View more on these topics

Phil Wickenden: Loyalty is more important than price

Phil WickendenMifid II and rules on inducements are shaking up the thinking of many providers in relation to what they do for advisers, including what support they deliver. And rightly so. What providers should spend their support budgets on is a big concern. But while some are looking at the burden of regulation as a convenient and plausible reason to cut back, this would be a mistake.

We will be addressing the full impact of Mifid II on conflicts of interest in the coming weeks. But, in principal, support that results in the enhancement of the service provided to the client (that is, by better informed and equipped advisers) is permissible.

According to our recent Adviser Influence Guide, business and technical support are becoming more important determinants of provider and platform selection. But as demand has risen, provider delivery has plateaued at best, representing a big opportunity for some fairly chunky return-on-investment on any activity delivered remotely well. Standing out in this regard has never been easier.

Our research shows the importance of demonstrable expertise has risen in over half of the 15 business and technical support areas we measure, most notably in relation to consultant support. No single area tracked has become less important in the past six months. But as the bar has risen, providers’ proficiency has not, which has further contributed to the growing support gap.

We asked advisers to think about the process they typically undertake when deciding which providers/platforms to use, allocating appropriate weighting across key influencers.

While the product/solution (including cost considerations) was weighted as the single most important factor (32 per cent), its importance is not as pronounced as may have been expected given the suitability stakes are so high. Indeed, service (28 per cent) and the overall support package offered (25 per cent) each account for just over a quarter of the decision.

The so-called ‘race to the bottom’ and the pursuit of lower charges has become an obsession in the industry. But with charges, fund ranges and core features converging, providers and platforms that want to thrive will need to look beyond the basics.

Stripping out costs that do not drive value and being competitive on price are clearly important. But that should be just the start. Once you get past the functional things like cost and fund choice (which will not differentiate you for much longer) it is the total experience that makes advisers react. Far better to build loyalty to you, not your price. 

Phil Wickenden is managing director of Cicero Research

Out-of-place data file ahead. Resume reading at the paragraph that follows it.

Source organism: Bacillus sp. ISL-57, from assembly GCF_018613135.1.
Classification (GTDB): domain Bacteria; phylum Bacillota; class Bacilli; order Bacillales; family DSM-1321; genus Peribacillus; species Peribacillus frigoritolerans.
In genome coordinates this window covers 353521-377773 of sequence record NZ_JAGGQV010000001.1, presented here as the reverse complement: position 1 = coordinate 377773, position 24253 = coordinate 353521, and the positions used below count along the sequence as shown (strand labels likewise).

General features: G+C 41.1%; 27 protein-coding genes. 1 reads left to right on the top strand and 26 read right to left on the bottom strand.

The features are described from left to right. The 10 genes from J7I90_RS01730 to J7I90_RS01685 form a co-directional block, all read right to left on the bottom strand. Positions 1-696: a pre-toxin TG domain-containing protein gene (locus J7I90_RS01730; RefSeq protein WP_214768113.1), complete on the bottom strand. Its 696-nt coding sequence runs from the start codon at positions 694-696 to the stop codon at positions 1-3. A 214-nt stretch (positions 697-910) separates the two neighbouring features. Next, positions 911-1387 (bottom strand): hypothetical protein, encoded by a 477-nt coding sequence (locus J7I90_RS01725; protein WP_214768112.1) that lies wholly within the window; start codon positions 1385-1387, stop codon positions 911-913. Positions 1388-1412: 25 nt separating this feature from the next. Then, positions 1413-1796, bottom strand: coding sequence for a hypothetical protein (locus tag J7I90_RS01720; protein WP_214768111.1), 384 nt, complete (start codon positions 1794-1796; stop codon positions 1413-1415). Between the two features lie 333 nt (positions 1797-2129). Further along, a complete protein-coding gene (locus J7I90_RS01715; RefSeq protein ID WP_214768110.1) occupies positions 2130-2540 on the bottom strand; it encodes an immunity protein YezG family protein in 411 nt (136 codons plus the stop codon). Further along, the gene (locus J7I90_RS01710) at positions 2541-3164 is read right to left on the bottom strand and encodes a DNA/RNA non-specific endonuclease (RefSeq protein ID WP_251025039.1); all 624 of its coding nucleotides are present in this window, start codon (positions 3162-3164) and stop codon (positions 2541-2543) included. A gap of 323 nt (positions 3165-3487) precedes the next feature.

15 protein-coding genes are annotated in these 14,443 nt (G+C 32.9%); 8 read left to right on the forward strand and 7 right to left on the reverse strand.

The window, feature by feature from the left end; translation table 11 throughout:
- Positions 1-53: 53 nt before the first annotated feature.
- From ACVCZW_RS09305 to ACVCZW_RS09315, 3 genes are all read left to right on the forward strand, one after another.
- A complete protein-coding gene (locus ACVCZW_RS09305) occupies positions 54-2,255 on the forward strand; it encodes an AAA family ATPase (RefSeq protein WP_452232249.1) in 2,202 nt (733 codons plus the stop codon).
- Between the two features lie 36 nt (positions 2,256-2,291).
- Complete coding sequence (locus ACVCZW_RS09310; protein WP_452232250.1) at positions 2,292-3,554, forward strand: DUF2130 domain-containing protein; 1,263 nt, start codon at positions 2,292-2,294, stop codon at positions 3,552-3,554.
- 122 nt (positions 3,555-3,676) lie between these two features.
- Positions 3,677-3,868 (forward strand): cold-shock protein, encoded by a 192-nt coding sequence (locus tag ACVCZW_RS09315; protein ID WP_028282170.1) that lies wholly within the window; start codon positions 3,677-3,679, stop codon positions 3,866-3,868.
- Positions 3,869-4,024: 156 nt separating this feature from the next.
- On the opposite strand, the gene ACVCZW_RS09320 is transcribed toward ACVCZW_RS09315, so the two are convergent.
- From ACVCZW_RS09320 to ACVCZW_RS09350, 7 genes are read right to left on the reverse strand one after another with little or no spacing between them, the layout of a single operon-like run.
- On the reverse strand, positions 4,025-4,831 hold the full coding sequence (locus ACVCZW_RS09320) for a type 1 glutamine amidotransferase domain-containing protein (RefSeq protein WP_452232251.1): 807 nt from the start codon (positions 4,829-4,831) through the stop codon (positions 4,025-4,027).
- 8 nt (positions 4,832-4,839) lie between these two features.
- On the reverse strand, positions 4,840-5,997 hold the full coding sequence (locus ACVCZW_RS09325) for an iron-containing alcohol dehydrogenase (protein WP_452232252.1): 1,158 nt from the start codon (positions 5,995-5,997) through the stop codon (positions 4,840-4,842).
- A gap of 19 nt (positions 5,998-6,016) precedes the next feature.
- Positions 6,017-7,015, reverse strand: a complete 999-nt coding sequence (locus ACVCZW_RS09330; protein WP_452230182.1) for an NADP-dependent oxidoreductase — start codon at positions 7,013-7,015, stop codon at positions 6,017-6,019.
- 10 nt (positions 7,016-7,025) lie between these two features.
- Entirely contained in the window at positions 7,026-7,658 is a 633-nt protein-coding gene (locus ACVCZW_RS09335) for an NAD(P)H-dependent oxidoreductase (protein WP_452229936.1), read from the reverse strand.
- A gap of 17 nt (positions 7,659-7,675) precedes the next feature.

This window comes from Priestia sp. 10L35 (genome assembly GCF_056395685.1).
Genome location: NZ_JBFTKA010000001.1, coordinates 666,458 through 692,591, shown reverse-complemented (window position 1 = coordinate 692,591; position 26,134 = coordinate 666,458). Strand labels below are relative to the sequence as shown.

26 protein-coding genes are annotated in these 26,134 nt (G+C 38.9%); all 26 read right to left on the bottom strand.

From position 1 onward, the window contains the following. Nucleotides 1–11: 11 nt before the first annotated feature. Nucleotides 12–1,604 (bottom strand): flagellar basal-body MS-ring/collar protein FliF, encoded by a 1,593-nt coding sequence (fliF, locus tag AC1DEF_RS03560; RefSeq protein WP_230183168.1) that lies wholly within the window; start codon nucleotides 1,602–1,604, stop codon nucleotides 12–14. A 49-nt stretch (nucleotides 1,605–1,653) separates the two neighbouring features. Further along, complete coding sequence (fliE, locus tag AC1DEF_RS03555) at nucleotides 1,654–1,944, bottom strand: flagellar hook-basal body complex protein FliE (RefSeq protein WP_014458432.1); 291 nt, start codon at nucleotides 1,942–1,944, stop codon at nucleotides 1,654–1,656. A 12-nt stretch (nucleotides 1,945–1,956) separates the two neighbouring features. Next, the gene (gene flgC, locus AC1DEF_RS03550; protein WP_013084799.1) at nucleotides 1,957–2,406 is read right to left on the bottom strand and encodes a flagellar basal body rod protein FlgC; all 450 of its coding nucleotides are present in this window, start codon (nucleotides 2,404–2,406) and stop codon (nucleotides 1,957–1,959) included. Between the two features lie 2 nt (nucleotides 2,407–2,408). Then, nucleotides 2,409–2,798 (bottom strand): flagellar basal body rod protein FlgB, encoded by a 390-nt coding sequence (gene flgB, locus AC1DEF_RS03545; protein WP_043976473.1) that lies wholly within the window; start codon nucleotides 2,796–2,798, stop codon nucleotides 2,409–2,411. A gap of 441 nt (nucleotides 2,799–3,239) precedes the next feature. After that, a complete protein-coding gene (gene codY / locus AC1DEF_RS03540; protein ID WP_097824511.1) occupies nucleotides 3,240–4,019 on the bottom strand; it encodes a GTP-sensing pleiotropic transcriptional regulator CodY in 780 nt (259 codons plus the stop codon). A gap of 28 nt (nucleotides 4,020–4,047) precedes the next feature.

Firms still solving ‘nightmare’ cost reporting under Mifid II

Cost reporting under Mifid II continues to be the most challenging element for advisers when writing suitability reports, according to Pimfa director of regulation Ian Cornwall. Speaking at the Money Marketing Interactive conference today, Cornwall says charges reporting remains “the most difficult part” of Mifid II due to the lack of standardised templates. He says: […]

Steve Bee

Steve Bee: Why still no justice for Waspi women?  

For calls for change to still be falling on deaf ears in 2018 is beyond disappointing There is a serious issue with our pension system today that has been allowed to continue for many years with no resolution. Over 20 years ago, the government decided to require millions of older people in the future to […]

Outgoing SJP chief executive David Bellamy

Ex-SJP boss Bellamy defends charging model

The widely-held view that St James’s Place is one of the most expensive advice firms has been shot down by its former chief executive, David Bellamy. The charging structure at SJP faced more scrutiny last year after an undercover investigation by Which? that found charge disclosure varied and restricted advice limitations were not properly explained […]

Jail banker

Norfolk advisers jailed for £17m fraud

Two brothers who ran a financial advice firm in Norwich have been sentenced to a total of 11 years in jail after defrauding more than 200 people out of almost £17m. Alan and Russell Taylor, of Taylor and Taylor Associates, were sentenced to six and five years in prison respectively after pleading guilty to conspiracy […]


Generation Rent

We’ve heard a great deal about Generation Rent in recent years but what does it actually mean for consumers and advisers and has the face of the typical renter changed? The picture is certainly more diverse than it used to be


News and expert analysis straight to your inbox

Sign up


    Leave a comment